The desk looked solid and workable on first inspection, despite it being a little bulky. However, this positioning of the desk with its back to the window meant that the whole set-up took up a lot of space, without actually being very serviceable. The desk did have more than adequate power-points at a serviceable height.
See that dark glass on the wall? What is it, you ask? I don’t know.
The desk, bar-fridge area, and luggage shelf, just felt like they wrapped around the bed with a minimal area to get around. It was actually a little more spacious than it looks in the image above – but the image is correct in the slightly claustrophobic feel this cabinetry gives to the room.
The minibar was adequately stocked with the usual juices, soft drinks beer, sparkling wine and water. Note those annoyingly small UHT milk containers – you know the ones you have to use at least two of to get a barely adequate amount of milk in your coffee.
This was located at the entrance with slightly cheap doors. At least it had propper coathangers and not the loathed ‘non-steal’ ones like at the Peppers Waymouth. Opposite the wardrobe was a full-length mirror mounted on the wall.
The wardrobe had adequate shelves (no drawers), safe, iron and ironing board. You can see that the depth of the wardrobe was quite shallow – you couldn’t fit a suit bag in without placing it at an angle or crushing it when you closed the door. For a business hotel, that’s not really acceptable.
As I said earlier, despite its actual size, the bedroom felt cramped, largely due to that wrap around desk, minibar and luggage rack cabinetry. Other than that the room had everything that is required.
Bedside tables and reading lamps, and night lights – although, these were rather bright. Either side of the bed were two bedside powerpoints for device recharging and an alarm clock on one side completed the picture. Oddly, no bedside phone.
The decor is very neutral, in greys and light wood, with a dark grey patterned carpet. Inoffensive, without being endearing or memorable. No cushions, neither on the chair nor decorative ones for the bed.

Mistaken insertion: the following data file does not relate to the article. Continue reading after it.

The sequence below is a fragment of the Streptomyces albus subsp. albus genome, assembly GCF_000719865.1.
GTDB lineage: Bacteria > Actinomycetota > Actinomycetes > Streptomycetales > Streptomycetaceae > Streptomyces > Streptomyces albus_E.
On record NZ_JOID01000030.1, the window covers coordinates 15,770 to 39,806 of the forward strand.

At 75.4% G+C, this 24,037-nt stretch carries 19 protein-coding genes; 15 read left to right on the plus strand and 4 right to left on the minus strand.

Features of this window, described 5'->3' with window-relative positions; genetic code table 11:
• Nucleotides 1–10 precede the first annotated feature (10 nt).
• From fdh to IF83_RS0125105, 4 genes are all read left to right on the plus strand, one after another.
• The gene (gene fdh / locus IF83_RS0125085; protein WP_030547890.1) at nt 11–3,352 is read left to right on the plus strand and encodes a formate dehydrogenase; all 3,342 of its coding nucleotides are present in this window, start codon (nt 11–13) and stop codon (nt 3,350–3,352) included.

The cushion thing is not a complaint, but it does make me realise that it is those decorative elements that make a room memorable, and in part, visually comfortable.
This is to the left of the entrance, opposite the wardrobe.
The bathroom has a sink and bench to the right of the entrance. A toilet directly in front of the entrance door, and a long shower cubicle to the left.
There is no overhead shower, only a wall-mounted handheld showerhead. There is no bath. Towels are located on a rack within the shower cubicle, which places them in potential shower soaking jeopardy. Not an ideal location, although handy when you are in the shower.
Although adequate, the bathroom lacked any sense of luxury and felt a little cheap. It was too compact for my liking. On the plus side, the mirror extended wall to wall so was more than adequate.
Bathroom amenities were by Zambeli, featuring the Australian scents of wild laura and wattle. The company produces a range of soft furnishings as well as these hotel amenities – pity the hotel room didn’t feature some of them, as that would have lifted the room decor a lot.
Although this is a perfectly adequate hotel room for its class, I didn’t like it and would prefer not to stay there again.
That was my feeling directly after our stay.
Now, reviewing the photographs, I can see that the room is perfectly acceptible, and I question my reluctance in returning to the hotel. On the other hand, photographs don’t always tell the whole story, so maybe I should trust my instincts, about not returning.
Summary This has all that is necessary for a 5-star hotel room, but without anything else, no style, nothing memorable and it feels cramped.